Did you receive a Facebook message from a friend telling you that they received a free iPad? You may want to think twice before clicking the link included in your friend’s message.
There is no free iPad and your friend did not send this message.
This is merely a “rewards” program which requires you to sign up for all sorts of “offers” that you don’t want. Further, these “rewards” programs may require you to purchase something or sign up for credit cards or other offers that you don’t want. The process is designed in a way to make it nearly impossible to complete. The Facebook message did not originate from your friend, but was sent on your friend’s behalf by a malicious Facebook app.
Here is a screen shot of the message we received from a friend:
The message reads:
This is amazing! this website is messing up and giving away ipadhd for free, mine was just delivered this morning! I signed up here (LINK)
We wanted to investigate this message, so we opened the link on one of our test computers. You should NOT click this link. The link took us to a throw-away domain ipadhd33.info, with a rudimentary layout which shows the following:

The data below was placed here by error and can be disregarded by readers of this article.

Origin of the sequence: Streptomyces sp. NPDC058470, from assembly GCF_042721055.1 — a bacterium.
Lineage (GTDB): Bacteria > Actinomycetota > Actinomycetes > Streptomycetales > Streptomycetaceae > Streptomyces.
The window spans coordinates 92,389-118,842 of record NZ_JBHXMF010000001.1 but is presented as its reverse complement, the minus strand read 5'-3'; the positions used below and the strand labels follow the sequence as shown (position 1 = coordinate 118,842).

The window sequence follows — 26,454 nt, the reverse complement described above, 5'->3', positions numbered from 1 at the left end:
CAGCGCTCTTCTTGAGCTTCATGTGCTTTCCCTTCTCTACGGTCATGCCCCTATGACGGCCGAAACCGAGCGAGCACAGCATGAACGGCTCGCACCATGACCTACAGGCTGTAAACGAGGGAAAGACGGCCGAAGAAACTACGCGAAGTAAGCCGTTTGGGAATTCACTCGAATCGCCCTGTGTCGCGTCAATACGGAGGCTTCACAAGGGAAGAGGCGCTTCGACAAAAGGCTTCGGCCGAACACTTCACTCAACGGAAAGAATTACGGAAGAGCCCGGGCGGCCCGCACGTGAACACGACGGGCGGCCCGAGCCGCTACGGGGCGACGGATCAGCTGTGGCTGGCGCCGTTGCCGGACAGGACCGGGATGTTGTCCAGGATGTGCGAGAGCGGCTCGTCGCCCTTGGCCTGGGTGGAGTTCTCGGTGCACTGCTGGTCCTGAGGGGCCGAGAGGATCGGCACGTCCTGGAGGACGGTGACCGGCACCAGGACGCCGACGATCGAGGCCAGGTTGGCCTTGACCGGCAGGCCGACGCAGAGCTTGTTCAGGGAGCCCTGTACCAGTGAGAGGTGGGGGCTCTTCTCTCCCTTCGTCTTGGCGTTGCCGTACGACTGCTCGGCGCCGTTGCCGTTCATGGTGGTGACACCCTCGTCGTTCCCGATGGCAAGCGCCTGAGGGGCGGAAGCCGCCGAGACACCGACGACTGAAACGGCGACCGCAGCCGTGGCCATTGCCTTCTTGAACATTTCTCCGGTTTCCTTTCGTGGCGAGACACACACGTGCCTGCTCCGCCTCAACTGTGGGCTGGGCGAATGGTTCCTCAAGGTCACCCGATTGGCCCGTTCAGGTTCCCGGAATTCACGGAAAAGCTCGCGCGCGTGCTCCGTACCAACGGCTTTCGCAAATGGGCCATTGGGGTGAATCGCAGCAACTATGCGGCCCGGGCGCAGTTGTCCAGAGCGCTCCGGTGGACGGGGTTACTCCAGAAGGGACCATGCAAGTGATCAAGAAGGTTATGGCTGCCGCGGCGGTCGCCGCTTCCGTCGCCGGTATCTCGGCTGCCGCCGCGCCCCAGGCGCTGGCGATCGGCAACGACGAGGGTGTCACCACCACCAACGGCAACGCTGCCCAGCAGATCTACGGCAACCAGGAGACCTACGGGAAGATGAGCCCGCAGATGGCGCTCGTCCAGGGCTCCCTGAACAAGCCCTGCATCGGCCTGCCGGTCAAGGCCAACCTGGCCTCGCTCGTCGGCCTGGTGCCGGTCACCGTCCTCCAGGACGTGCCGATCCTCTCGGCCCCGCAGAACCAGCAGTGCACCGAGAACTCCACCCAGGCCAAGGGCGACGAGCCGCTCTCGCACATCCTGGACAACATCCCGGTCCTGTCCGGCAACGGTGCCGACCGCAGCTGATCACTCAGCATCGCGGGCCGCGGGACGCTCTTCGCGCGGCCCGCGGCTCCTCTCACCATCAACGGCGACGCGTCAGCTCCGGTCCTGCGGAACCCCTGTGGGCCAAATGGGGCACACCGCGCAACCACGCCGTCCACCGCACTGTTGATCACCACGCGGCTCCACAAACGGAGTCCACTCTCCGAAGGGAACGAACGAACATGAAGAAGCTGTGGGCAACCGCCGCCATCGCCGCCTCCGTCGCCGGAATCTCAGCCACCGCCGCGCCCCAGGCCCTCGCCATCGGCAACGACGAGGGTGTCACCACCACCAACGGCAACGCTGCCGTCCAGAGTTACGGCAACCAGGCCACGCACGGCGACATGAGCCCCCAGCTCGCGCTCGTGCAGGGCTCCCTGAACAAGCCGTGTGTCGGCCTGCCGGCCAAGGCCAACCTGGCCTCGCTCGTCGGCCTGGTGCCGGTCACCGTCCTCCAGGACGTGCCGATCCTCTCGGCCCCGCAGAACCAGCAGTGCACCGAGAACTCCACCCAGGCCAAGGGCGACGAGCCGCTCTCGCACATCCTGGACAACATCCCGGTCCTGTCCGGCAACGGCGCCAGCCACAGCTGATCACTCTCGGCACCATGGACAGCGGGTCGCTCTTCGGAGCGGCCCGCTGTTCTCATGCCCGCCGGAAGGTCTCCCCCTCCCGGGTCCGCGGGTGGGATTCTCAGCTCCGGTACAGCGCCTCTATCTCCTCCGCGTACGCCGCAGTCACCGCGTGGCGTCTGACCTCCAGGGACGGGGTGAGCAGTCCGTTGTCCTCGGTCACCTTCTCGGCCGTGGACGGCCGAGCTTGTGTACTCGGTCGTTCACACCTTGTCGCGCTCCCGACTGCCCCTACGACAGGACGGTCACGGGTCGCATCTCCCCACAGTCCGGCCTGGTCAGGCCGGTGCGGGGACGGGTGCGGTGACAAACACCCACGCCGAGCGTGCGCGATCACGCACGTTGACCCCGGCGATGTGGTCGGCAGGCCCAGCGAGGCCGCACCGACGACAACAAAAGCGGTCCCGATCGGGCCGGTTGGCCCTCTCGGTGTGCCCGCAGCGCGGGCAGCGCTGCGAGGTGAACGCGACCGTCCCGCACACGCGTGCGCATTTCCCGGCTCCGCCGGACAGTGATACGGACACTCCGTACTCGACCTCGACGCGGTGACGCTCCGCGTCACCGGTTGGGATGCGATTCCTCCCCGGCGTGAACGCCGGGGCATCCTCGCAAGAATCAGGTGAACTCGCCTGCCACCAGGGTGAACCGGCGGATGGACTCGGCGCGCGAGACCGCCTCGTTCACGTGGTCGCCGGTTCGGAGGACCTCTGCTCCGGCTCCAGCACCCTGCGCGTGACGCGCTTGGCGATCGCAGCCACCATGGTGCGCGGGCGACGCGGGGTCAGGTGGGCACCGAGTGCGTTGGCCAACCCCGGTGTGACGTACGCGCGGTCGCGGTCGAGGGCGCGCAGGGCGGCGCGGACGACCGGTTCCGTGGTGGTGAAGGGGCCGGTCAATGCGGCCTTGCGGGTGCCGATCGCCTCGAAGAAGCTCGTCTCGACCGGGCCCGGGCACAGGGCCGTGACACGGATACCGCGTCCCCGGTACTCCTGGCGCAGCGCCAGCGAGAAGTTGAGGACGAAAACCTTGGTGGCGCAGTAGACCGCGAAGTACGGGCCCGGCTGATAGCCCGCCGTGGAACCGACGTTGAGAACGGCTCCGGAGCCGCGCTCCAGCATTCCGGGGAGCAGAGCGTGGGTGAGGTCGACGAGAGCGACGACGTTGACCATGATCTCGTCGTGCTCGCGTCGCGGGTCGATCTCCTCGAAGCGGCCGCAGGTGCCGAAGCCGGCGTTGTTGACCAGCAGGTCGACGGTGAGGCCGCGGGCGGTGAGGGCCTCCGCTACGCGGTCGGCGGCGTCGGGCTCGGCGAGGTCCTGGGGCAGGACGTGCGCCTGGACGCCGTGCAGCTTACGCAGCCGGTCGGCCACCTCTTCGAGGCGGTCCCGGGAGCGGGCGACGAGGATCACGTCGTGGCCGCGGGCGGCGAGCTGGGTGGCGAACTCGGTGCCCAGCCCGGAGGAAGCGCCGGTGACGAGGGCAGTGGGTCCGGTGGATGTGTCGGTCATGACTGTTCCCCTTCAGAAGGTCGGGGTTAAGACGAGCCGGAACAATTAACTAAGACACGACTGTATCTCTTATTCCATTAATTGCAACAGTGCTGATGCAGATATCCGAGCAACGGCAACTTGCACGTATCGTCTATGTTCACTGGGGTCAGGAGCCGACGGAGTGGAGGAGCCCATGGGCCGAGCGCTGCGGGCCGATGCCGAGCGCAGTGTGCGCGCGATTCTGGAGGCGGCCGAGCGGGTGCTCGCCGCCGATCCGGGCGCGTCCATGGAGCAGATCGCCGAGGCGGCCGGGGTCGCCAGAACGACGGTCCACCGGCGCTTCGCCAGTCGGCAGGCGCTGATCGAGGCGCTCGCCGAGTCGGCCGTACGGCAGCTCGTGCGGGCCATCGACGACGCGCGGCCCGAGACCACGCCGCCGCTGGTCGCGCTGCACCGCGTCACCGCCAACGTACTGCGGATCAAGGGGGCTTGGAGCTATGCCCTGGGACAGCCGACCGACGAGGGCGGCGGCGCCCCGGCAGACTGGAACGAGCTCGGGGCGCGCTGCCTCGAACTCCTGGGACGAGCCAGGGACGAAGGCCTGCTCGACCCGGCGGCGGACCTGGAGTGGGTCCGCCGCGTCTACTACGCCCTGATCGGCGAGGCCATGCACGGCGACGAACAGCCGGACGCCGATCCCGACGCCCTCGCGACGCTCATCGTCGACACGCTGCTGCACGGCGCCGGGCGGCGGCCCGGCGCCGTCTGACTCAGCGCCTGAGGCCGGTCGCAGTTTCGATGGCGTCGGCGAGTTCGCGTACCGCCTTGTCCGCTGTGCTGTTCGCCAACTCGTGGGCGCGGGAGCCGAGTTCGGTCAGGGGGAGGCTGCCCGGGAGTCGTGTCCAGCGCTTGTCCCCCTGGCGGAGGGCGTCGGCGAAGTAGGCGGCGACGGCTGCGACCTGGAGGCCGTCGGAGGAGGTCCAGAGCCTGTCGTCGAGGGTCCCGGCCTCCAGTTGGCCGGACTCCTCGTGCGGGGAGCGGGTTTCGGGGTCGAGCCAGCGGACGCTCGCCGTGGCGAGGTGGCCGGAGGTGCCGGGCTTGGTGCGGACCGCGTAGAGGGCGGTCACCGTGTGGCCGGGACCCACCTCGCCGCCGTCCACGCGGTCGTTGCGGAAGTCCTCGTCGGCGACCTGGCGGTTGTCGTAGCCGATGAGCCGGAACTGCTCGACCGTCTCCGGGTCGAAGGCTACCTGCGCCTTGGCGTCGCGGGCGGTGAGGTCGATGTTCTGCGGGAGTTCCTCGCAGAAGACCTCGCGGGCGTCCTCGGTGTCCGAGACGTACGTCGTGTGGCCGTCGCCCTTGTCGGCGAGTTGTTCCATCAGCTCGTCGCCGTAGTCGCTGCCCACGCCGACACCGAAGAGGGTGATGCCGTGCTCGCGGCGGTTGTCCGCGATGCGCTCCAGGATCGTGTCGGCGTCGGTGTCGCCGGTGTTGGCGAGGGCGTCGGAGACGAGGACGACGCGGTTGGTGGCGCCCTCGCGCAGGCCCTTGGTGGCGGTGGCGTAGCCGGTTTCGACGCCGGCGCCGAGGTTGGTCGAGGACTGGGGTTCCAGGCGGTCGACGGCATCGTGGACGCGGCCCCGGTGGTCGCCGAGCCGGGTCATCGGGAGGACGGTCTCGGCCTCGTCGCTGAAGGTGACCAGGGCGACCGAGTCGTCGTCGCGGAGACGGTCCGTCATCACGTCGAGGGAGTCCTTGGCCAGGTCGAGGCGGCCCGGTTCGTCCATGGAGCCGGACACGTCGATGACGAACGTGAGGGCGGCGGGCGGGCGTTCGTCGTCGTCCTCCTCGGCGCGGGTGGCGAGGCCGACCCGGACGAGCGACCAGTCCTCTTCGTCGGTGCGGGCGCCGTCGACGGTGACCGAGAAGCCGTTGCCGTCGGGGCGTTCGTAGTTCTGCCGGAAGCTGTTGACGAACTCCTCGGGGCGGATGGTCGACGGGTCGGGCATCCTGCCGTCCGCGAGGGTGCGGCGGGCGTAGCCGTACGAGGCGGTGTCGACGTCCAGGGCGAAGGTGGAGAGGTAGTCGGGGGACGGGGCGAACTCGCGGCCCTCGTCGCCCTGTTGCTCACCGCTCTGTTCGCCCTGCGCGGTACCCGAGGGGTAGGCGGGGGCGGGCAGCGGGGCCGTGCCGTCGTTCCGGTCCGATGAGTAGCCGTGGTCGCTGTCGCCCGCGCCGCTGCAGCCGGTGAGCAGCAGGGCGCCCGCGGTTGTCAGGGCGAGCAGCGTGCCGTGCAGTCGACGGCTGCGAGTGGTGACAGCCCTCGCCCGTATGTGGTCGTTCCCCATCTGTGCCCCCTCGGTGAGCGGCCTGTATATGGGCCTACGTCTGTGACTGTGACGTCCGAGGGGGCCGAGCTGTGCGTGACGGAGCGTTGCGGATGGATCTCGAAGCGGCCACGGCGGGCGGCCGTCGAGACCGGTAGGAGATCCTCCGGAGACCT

Here is your chance to get an Apple iPad HD! Because of the big hype surrounding the new iPad, several companies are giving away chances to get one as soon as they become available!
This is for limited time only so hurry!
To participate Click continue:
When we clicked the “Continue” button, we were taken to the website american-prize-center.com, which then tells us that our “free” iPad can be obtained by taking a survey. If you scroll down to the bottom of the page, however, you’ll see that it’s considerably more involved than simply taking a survey.
*Purchase Requirements. Prizes are split into two tiers: Tier 1 prizes with a value of $100 or less and Tier 2 prizes with a value more than $100. To qualify for a Tier 1 prize you must complete 2 silver, 2 gold, and 3 platinum offers. To qualify for a Tier 2 prize, you must complete 2 silver, 2 gold, and 8 platinum offers. You must complete all offers within one calendar day.
In other words, to qualify for a “free” iPad, you must complete 12 offers – some of which require purchase or filling out credit applications – and you must do them all in one day.
- The Facebook message did not come from your friend, but was send fraudulently by a malicious Facebook app.
- There is no “free” iPad to be had.
- “Rewards” programs such as this require you to sign up for a host of unwanted or expensive “offers” and the process is nearly impossible to complete as directed.
It’s a scam.
Have you received this Facebook message? Let us hear from you in the comments below.